Chinese Playground Smethwick

Smethwick metal sign

Just a few weeks ago the trees outside my room were bare; now they swarm with large green feathers, waving happily at the bright blue dome. Here I my flat, part of a six-dwelling conversion. I see almost nothing of my housemates. Do they exist? Certainly I have seen two on pushbikes, and one drives a black MR2. Perhaps I should get a copy of Scott Walker’s concept album about the residents of such a house…

The Chinese Playground was not an elegant walled garden, complete with willow trees and wind chimes; instead, it was a grim concrete accident designed for use as a car-park. Although it had a Grammar school and a Shakespeare garden in Victoria Park, Smethwick in the seventies wasn’t the sort of place where many people had cars…so the desolate grey walls played host to delinquent teens sniffing glue and drinking cheap cider.

The team which designed the car park (Wilkins, Ross and Mayhew) had originally envisaged a four-storey construction with enhanced security for the upper floors – in case any visitors wanted to park a 3-litre Capri or a Jaguar, for instance – but the corruption scandal of the early seventies meant that materials and labour became unavailable. Eventually, as a compromise, the two-storey design was approved, but without the secure gates or electric lighting originally proposed.

The walls of the unit included rectangular panels of reinforced concrete bearing abstract geometric designs, which led to the nickname ‘Chinese Playground’ although the various motifs were not actually oriental, but had been copied from a handbook of dentistry.

After several instances of theft and damage, nobody was willing to leave vehicles parked in this grim fortress, and the council decided to install a children’s slide and a roundabout, to use up the remaining funds in the Parks and Leisure Department budget.

The inside of the car smelled of Brut 33 and Embassy No 10; there were discarded chip-papers on the floor of the back seat, together with a jar of petroleum jelly and two Bay City Rollers records.

From a nearly maisonette a gentleman watches proceedings through binoculars, taking notes of the cars which drive slowly in and leave after twenty furtive minutes. Of course, the sodium light makes it impossible to discern the colour of the motors with any degree of confidence; but the registration plates are clear enough for him to catalogue.

One of his friends in the planning department says that the Chinese Playground will soon be demolished to make way for the new arterial road leading to the dual carriageway. This news leaves him sad; with no television or books or radio to keep him company, the imaginary narratives he builds around these silent puppets are his only pleasure.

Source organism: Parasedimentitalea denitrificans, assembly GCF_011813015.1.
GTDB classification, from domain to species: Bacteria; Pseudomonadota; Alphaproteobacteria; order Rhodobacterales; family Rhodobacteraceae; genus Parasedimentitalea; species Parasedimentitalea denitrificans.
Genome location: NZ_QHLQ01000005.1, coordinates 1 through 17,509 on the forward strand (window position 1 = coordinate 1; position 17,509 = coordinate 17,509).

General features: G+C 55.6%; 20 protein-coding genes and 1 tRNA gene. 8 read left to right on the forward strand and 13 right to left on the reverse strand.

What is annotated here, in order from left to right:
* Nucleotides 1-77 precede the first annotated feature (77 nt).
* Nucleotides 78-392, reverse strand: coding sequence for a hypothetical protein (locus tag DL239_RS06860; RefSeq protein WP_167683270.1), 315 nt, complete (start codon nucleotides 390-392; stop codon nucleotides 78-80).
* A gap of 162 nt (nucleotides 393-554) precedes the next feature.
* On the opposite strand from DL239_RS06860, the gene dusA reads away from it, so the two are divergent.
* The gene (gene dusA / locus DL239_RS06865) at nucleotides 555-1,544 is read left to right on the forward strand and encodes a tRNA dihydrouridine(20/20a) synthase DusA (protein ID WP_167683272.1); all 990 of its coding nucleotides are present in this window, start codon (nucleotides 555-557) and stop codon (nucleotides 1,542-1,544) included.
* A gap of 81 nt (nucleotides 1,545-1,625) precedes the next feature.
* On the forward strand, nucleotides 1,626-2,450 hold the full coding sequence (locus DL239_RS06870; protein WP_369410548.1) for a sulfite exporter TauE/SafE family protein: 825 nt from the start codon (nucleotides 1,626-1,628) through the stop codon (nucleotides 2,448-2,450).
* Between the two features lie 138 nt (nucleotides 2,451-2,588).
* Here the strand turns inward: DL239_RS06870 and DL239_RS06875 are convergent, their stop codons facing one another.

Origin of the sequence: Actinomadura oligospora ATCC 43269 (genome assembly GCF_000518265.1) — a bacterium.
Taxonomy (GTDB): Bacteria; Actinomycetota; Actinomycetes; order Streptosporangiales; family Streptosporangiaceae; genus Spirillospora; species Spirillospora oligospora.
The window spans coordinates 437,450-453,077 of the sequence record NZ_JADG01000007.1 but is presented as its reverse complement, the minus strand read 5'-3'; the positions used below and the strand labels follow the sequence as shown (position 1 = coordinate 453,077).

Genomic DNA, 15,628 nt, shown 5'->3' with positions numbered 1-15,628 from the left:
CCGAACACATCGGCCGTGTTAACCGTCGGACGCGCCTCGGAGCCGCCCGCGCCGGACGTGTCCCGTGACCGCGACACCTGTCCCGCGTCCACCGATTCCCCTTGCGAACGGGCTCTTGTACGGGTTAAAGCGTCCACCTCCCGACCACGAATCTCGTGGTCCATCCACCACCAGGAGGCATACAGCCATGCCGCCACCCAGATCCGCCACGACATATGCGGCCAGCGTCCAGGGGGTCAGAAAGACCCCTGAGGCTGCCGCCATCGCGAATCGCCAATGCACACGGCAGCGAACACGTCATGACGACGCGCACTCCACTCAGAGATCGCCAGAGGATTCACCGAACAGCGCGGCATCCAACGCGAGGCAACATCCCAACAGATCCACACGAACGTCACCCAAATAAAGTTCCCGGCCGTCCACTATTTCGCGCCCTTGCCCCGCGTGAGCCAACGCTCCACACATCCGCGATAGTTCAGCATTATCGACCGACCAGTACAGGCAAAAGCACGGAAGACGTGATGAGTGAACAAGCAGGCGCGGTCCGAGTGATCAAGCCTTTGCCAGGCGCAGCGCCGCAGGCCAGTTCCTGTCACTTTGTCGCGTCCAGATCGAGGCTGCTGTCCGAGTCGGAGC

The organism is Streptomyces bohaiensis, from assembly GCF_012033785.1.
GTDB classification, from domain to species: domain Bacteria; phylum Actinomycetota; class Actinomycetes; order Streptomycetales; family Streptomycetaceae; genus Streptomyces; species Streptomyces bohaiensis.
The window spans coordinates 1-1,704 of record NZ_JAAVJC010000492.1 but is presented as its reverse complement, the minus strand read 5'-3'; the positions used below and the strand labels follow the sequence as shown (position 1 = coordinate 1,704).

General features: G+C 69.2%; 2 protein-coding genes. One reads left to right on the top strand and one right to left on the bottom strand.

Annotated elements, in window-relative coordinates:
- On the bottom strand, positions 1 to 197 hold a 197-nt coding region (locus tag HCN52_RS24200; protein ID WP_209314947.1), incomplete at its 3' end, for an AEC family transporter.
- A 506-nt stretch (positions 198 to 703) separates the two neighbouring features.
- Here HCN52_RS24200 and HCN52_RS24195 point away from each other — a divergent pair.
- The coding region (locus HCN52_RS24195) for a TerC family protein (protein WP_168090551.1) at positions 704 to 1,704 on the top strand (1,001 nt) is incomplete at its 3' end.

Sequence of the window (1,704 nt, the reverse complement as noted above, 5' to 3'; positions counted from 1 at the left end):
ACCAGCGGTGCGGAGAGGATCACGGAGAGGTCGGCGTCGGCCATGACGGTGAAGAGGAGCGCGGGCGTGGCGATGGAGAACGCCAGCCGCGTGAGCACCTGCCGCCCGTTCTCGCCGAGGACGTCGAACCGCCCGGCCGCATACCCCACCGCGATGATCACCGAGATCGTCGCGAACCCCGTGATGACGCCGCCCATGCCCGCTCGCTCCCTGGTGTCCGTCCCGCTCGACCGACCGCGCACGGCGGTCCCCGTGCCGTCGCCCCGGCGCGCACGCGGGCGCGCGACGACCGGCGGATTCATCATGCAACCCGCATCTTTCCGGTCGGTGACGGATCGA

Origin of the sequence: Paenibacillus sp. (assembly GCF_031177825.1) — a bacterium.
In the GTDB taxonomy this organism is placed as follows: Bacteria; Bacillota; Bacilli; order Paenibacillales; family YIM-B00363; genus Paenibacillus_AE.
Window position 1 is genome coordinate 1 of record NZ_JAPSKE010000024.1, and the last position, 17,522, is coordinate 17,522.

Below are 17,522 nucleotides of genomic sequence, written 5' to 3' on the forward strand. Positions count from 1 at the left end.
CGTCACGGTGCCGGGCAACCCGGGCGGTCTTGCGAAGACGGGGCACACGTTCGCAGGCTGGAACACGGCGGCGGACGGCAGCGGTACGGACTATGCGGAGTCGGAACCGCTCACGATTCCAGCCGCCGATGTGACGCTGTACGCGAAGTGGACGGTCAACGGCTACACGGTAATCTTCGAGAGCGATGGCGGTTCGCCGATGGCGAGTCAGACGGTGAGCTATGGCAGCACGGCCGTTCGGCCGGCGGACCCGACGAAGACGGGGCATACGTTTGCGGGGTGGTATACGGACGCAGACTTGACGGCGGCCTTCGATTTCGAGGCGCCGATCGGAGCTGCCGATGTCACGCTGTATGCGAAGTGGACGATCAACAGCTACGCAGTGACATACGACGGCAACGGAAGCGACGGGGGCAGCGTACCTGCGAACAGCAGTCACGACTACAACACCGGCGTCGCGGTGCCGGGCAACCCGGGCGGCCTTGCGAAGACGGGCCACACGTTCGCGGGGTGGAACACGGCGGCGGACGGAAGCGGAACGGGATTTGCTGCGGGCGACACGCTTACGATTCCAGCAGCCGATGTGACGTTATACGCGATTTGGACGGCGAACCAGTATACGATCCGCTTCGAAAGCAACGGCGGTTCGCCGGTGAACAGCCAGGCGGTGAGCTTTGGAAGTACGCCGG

When his wife walked out on him she left behind a letter saying: “Compiled a beautiful report about our trip to Smethwick – analysed the numerous defects in existing formulations and why they would give rise to our problems. Suggested putting missing driers into concrete, grinding the primer instead of the skybolt, reduce the pigment level in the quartz topcoat, and increase the plasticiser.
Where am I? It’s a bright cold day in April and the clocks are striking 08:44 while I’m listening to ‘Turn of the Screw’ and flicking through this morning’s Independent (David Beckham, Lou Reed, George Bush, the BNP and SARS in Asia and Canada). It’s a warm dark night in August and I’m listening to Jethro Tull, an LP which was found among some rubbish piled up in a corner of the Chinese Playground.”

The journey from the car to the edge of the playground was like a trip to the moon, something that other people might accomplish in a hundred years or so in a world so very unlike this one we take for granted. One day the papers will not be full of bad news, depressing tales of kidnappings and murder and robbery and industrial disputes. But that one day belongs to someone else, for I am here – will always remain here, in a place where no horizon beckons full of hope.

Perhaps I never really left that place; sometimes it feels as though I have been waiting there for thirty-five years, sheltering from the light rain as I watch a plastic carrier bag chasing its tail in a windy corner, while empty beer cans rattle in this Brutalist Shangri-La.

A large advertising poster depicts a speedboat bearing the ‘Durex’ logo, and the neat slogan ‘Crowd Stopper’.
An abandoned Triumph Dolomite is sometimes occupied by bored girls. Their boyfriends always promise to stop the crowds. Talk is cheap; the squeaking car seat and the athletic grunts give her something else to remember when life becomes awkward in the years to come.

Occasional cars would pass; workers on their way from the GKN factory down the road, or people heading to the foundry in Halfords Lane.  The factory and foundry have always been there, will always be there overlooking the patches of derelict land. Nothing will ever change; harsh diffracted poverty will continue to illuminate the empty streets. Her letter ended:

The warm curve of your voice Is part of the architecture of desire
Which grabs my arm as I approach The steps, or the door, or the night.
Her memory remains, a few brief Encounters between her shadow and her self,
No vanity allowed to interrupt The light that holds the mirror fast.
Upon the arm of another chair Your jacket hangs; I capture something
Of its curves in oil, as static shadows drift Towards the echoes I give to your words.
Like windows searching for a Landscape to betray, your eyes
Light up the mountains of the moon.



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